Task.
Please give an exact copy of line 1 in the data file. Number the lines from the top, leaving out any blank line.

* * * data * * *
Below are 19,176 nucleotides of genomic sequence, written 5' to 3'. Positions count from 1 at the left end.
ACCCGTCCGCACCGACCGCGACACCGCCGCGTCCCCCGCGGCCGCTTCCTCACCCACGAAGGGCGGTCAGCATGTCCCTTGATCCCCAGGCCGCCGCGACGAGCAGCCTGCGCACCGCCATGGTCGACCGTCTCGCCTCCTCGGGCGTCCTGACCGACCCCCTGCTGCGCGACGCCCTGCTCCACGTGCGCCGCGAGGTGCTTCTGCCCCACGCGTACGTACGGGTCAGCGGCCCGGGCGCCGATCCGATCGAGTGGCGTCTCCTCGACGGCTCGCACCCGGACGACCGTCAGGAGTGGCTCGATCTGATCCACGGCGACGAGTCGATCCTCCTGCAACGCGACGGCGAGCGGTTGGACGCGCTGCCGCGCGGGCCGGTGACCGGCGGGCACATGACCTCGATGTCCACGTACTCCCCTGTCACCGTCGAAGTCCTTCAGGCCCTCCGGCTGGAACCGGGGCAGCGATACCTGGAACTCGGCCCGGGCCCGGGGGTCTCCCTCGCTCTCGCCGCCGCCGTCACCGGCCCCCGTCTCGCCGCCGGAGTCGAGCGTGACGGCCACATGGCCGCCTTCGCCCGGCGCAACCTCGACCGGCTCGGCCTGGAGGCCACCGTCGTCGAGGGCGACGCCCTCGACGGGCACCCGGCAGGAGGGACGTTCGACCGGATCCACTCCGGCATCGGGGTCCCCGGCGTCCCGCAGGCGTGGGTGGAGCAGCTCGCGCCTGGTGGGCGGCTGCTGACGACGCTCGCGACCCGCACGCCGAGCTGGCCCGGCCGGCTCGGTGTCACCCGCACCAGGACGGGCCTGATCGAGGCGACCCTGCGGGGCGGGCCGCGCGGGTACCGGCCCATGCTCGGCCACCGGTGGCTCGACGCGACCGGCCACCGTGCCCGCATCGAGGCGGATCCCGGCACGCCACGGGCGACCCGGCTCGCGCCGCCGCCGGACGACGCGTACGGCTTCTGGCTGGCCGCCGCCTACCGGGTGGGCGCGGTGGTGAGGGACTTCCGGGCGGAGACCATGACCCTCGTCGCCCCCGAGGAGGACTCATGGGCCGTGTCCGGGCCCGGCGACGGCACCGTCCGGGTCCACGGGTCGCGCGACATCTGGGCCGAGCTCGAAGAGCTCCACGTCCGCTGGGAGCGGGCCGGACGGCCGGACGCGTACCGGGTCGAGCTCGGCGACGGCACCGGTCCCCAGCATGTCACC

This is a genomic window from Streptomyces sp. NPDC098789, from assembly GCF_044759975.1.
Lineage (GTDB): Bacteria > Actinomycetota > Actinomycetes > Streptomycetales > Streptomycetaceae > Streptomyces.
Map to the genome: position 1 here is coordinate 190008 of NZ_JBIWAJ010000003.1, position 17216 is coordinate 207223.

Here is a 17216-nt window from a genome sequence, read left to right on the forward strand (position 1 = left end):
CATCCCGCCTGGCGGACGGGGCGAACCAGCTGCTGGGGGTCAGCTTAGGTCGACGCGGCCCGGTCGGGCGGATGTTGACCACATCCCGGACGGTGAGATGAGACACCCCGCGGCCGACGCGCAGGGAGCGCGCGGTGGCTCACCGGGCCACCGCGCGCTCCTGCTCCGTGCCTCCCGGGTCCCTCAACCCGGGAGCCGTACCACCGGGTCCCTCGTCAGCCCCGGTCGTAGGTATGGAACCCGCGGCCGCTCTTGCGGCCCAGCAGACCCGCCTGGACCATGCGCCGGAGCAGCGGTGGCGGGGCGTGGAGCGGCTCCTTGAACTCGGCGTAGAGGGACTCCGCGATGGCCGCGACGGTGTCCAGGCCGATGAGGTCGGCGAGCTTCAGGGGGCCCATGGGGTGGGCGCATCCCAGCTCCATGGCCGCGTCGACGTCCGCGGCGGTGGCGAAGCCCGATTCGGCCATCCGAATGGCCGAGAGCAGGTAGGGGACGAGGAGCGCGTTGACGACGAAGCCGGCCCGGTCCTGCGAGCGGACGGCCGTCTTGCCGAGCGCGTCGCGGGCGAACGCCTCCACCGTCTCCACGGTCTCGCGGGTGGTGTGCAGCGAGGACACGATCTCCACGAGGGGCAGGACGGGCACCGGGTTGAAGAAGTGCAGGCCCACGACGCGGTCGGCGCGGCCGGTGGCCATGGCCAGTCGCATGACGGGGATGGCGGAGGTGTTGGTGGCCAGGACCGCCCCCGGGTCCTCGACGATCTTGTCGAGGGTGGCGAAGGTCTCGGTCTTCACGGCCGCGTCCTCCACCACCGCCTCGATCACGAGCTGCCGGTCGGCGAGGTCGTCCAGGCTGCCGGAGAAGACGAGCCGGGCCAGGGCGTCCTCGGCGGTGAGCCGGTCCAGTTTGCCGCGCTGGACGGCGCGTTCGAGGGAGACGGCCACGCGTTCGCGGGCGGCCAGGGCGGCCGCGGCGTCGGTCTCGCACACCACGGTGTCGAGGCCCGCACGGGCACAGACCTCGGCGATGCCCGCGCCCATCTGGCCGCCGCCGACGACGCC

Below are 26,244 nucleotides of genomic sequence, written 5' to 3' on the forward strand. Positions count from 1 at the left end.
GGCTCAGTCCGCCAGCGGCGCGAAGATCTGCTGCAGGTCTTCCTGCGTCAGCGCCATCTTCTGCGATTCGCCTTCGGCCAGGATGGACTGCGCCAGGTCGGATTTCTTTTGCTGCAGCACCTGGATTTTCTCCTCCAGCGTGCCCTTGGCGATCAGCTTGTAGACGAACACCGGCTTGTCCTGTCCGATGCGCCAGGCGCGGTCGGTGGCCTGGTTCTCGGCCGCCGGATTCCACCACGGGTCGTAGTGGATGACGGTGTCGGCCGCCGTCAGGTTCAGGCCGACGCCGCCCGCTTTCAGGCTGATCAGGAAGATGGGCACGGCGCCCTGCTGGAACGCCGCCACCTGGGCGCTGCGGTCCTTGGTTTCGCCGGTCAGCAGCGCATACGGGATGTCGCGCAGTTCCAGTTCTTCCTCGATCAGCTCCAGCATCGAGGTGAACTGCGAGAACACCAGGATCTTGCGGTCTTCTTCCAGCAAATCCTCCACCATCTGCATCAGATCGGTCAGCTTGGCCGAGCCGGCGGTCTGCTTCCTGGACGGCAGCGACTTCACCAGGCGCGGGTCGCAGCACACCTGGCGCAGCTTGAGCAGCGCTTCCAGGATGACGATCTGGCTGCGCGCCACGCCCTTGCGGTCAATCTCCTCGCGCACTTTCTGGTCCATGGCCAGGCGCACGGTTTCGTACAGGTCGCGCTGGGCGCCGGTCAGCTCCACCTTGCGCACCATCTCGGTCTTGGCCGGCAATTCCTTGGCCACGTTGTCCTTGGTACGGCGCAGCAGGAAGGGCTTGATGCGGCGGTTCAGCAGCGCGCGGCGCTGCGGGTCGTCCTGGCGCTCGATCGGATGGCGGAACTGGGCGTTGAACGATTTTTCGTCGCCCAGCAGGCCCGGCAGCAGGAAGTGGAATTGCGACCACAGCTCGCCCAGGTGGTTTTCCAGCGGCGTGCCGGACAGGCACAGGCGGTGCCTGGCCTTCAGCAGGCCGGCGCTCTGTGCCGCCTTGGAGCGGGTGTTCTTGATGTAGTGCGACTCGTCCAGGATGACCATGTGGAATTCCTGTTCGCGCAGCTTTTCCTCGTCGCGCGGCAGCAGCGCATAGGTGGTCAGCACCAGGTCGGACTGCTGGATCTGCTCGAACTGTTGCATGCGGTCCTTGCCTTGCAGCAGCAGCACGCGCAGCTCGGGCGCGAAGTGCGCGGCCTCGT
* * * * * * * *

Below are 19,176 nucleotides of genomic sequence, written 5' to 3'. Positions count from 1 at the left end.